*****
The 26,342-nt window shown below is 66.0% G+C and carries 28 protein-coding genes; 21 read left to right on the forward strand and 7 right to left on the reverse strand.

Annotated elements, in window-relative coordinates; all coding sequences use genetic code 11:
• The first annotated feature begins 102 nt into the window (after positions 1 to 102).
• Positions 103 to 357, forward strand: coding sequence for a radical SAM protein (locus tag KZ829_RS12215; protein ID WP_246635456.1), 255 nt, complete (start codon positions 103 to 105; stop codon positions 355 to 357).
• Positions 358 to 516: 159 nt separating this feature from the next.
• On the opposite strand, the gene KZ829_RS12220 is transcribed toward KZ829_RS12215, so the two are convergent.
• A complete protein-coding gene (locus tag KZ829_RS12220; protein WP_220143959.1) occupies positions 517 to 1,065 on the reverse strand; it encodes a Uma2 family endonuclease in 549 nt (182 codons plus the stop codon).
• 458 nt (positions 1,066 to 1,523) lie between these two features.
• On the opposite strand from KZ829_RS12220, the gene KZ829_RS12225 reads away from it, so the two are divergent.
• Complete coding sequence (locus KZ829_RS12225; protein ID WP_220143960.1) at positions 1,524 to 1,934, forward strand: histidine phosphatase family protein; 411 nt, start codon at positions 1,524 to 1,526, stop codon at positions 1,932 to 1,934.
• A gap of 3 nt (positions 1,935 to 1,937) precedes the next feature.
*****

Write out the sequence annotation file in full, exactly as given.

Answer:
The 26,342-nt window shown below is 66.0% G+C and carries 28 protein-coding genes; 21 read left to right on the forward strand and 7 right to left on the reverse strand.

Annotated elements, in window-relative coordinates; all coding sequences use genetic code 11:
• The first annotated feature begins 102 nt into the window (after positions 1 to 102).
• Positions 103 to 357, forward strand: coding sequence for a radical SAM protein (locus tag KZ829_RS12215; protein ID WP_246635456.1), 255 nt, complete (start codon positions 103 to 105; stop codon positions 355 to 357).
• Positions 358 to 516: 159 nt separating this feature from the next.
• On the opposite strand, the gene KZ829_RS12220 is transcribed toward KZ829_RS12215, so the two are convergent.
• A complete protein-coding gene (locus tag KZ829_RS12220; protein WP_220143959.1) occupies positions 517 to 1,065 on the reverse strand; it encodes a Uma2 family endonuclease in 549 nt (182 codons plus the stop codon).
• 458 nt (positions 1,066 to 1,523) lie between these two features.
• On the opposite strand from KZ829_RS12220, the gene KZ829_RS12225 reads away from it, so the two are divergent.
• Complete coding sequence (locus KZ829_RS12225; protein ID WP_220143960.1) at positions 1,524 to 1,934, forward strand: histidine phosphatase family protein; 411 nt, start codon at positions 1,524 to 1,526, stop codon at positions 1,932 to 1,934.
• A gap of 3 nt (positions 1,935 to 1,937) precedes the next feature.